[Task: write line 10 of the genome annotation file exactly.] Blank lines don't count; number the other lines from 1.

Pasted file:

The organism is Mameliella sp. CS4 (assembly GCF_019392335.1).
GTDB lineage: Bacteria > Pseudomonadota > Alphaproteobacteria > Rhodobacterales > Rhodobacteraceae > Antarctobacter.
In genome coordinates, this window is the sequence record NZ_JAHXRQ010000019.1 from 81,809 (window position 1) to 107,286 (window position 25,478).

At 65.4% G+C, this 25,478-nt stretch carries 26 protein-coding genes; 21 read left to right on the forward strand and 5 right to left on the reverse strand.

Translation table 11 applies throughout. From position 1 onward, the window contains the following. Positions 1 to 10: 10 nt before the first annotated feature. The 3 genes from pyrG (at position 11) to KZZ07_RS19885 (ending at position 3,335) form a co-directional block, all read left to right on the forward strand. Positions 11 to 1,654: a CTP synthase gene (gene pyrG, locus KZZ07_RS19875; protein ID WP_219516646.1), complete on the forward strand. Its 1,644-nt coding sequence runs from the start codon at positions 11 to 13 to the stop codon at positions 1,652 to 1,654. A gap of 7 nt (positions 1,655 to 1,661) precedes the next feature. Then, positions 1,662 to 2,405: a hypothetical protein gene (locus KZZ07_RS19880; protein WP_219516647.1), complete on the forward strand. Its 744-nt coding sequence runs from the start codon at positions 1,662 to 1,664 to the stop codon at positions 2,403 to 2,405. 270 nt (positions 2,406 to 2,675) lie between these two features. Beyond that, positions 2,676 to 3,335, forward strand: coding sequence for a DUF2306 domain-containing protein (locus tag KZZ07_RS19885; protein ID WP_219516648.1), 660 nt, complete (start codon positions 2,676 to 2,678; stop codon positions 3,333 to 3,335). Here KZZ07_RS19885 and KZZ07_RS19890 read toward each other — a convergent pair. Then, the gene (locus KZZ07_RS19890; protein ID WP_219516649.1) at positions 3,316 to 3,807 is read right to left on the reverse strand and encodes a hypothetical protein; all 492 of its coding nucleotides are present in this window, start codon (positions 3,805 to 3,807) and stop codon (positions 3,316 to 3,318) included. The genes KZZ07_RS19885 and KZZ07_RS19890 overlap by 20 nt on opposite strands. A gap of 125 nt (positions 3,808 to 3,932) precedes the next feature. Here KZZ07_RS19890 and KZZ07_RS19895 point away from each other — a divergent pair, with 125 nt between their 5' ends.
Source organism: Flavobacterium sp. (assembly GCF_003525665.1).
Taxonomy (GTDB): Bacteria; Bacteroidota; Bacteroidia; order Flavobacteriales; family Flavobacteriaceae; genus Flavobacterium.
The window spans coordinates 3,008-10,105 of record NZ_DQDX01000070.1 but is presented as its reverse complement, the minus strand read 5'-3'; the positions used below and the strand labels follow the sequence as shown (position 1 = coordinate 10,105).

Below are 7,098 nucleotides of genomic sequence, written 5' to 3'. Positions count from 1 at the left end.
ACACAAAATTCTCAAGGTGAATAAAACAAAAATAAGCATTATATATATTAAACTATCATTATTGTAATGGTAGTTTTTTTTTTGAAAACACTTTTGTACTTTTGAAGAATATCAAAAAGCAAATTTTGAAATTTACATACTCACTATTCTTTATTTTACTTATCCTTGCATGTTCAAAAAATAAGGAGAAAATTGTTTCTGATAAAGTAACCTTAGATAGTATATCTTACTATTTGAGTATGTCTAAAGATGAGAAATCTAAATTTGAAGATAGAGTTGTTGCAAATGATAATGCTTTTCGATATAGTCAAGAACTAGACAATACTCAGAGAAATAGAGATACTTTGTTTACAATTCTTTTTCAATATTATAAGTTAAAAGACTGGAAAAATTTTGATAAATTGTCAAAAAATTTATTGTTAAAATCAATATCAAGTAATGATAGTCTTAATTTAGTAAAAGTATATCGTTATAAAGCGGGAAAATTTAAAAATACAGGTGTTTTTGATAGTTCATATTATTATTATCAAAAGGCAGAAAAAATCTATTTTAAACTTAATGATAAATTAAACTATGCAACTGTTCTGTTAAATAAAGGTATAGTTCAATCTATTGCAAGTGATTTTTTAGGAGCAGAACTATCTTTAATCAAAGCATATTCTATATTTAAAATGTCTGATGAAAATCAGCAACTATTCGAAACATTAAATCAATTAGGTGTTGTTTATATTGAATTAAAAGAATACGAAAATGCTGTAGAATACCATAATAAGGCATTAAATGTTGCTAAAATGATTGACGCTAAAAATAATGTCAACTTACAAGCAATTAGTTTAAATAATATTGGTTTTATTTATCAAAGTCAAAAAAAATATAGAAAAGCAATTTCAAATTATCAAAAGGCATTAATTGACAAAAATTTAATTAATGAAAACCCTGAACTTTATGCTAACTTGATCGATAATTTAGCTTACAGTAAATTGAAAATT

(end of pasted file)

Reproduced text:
ACACAAAATTCTCAAGGTGAATAAAACAAAAATAAGCATTATATATATTAAACTATCATTATTGTAATGGTAGTTTTTTTTTTGAAAACACTTTTGTACTTTTGAAGAATATCAAAAAGCAAATTTTGAAATTTACATACTCACTATTCTTTATTTTACTTATCCTTGCATGTTCAAAAAATAAGGAGAAAATTGTTTCTGATAAAGTAACCTTAGATAGTATATCTTACTATTTGAGTATGTCTAAAGATGAGAAATCTAAATTTGAAGATAGAGTTGTTGCAAATGATAATGCTTTTCGATATAGTCAAGAACTAGACAATACTCAGAGAAATAGAGATACTTTGTTTACAATTCTTTTTCAATATTATAAGTTAAAAGACTGGAAAAATTTTGATAAATTGTCAAAAAATTTATTGTTAAAATCAATATCAAGTAATGATAGTCTTAATTTAGTAAAAGTATATCGTTATAAAGCGGGAAAATTTAAAAATACAGGTGTTTTTGATAGTTCATATTATTATTATCAAAAGGCAGAAAAAATCTATTTTAAACTTAATGATAAATTAAACTATGCAACTGTTCTGTTAAATAAAGGTATAGTTCAATCTATTGCAAGTGATTTTTTAGGAGCAGAACTATCTTTAATCAAAGCATATTCTATATTTAAAATGTCTGATGAAAATCAGCAACTATTCGAAACATTAAATCAATTAGGTGTTGTTTATATTGAATTAAAAGAATACGAAAATGCTGTAGAATACCATAATAAGGCATTAAATGTTGCTAAAATGATTGACGCTAAAAATAATGTCAACTTACAAGCAATTAGTTTAAATAATATTGGTTTTATTTATCAAAGTCAAAAAAAATATAGAAAAGCAATTTCAAATTATCAAAAGGCATTAATTGACAAAAATTTAATTAATGAAAACCCTGAACTTTATGCTAACTTGATCGATAATTTAGCTTACAGTAAATTGAAAATT